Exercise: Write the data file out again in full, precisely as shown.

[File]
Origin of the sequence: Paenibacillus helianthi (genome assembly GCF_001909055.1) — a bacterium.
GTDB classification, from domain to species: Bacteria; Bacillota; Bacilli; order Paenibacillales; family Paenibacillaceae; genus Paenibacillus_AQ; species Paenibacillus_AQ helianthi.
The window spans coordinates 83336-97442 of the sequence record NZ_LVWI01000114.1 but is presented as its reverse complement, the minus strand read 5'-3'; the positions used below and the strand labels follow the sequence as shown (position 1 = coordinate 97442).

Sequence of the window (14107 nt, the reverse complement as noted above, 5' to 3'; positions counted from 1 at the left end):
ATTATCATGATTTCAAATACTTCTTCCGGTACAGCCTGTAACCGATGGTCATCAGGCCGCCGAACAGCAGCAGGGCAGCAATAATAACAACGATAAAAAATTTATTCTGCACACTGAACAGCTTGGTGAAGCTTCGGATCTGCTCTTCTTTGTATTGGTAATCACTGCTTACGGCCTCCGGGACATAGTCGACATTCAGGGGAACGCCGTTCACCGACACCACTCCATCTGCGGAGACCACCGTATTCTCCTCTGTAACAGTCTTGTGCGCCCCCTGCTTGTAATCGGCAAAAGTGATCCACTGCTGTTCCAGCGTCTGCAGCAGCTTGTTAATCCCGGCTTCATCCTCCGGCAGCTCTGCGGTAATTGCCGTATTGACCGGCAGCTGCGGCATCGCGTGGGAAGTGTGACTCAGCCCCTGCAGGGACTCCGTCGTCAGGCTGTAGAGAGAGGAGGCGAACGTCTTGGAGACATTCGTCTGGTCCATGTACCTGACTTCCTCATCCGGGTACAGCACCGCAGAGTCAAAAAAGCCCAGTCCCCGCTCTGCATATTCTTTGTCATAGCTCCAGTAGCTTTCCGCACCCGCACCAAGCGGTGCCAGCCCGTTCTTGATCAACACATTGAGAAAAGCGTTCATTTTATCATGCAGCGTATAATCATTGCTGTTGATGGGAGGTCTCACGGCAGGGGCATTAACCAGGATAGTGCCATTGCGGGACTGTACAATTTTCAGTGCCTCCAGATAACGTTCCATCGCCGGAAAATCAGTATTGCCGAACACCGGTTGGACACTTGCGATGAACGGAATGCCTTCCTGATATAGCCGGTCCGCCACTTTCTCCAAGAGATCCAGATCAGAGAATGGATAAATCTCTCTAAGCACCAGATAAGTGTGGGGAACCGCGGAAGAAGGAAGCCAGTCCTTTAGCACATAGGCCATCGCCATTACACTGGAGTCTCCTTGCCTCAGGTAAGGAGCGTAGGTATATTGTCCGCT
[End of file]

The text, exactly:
Origin of the sequence: Paenibacillus helianthi (genome assembly GCF_001909055.1) — a bacterium.
GTDB classification, from domain to species: Bacteria; Bacillota; Bacilli; order Paenibacillales; family Paenibacillaceae; genus Paenibacillus_AQ; species Paenibacillus_AQ helianthi.
The window spans coordinates 83336-97442 of the sequence record NZ_LVWI01000114.1 but is presented as its reverse complement, the minus strand read 5'-3'; the positions used below and the strand labels follow the sequence as shown (position 1 = coordinate 97442).

Sequence of the window (14107 nt, the reverse complement as noted above, 5' to 3'; positions counted from 1 at the left end):
ATTATCATGATTTCAAATACTTCTTCCGGTACAGCCTGTAACCGATGGTCATCAGGCCGCCGAACAGCAGCAGGGCAGCAATAATAACAACGATAAAAAATTTATTCTGCACACTGAACAGCTTGGTGAAGCTTCGGATCTGCTCTTCTTTGTATTGGTAATCACTGCTTACGGCCTCCGGGACATAGTCGACATTCAGGGGAACGCCGTTCACCGACACCACTCCATCTGCGGAGACCACCGTATTCTCCTCTGTAACAGTCTTGTGCGCCCCCTGCTTGTAATCGGCAAAAGTGATCCACTGCTGTTCCAGCGTCTGCAGCAGCTTGTTAATCCCGGCTTCATCCTCCGGCAGCTCTGCGGTAATTGCCGTATTGACCGGCAGCTGCGGCATCGCGTGGGAAGTGTGACTCAGCCCCTGCAGGGACTCCGTCGTCAGGCTGTAGAGAGAGGAGGCGAACGTCTTGGAGACATTCGTCTGGTCCATGTACCTGACTTCCTCATCCGGGTACAGCACCGCAGAGTCAAAAAAGCCCAGTCCCCGCTCTGCATATTCTTTGTCATAGCTCCAGTAGCTTTCCGCACCCGCACCAAGCGGTGCCAGCCCGTTCTTGATCAACACATTGAGAAAAGCGTTCATTTTATCATGCAGCGTATAATCATTGCTGTTGATGGGAGGTCTCACGGCAGGGGCATTAACCAGGATAGTGCCATTGCGGGACTGTACAATTTTCAGTGCCTCCAGATAACGTTCCATCGCCGGAAAATCAGTATTGCCGAACACCGGTTGGACACTTGCGATGAACGGAATGCCTTCCTGATATAGCCGGTCCGCCACTTTCTCCAAGAGATCCAGATCAGAGAATGGATAAATCTCTCTAAGCACCAGATAAGTGTGGGGAACCGCGGAAGAAGGAAGCCAGTCCTTTAGCACATAGGCCATCGCCATTACACTGGAGTCTCCTTGCCTCAGGTAAGGAGCGTAGGTATATTGTCCGCT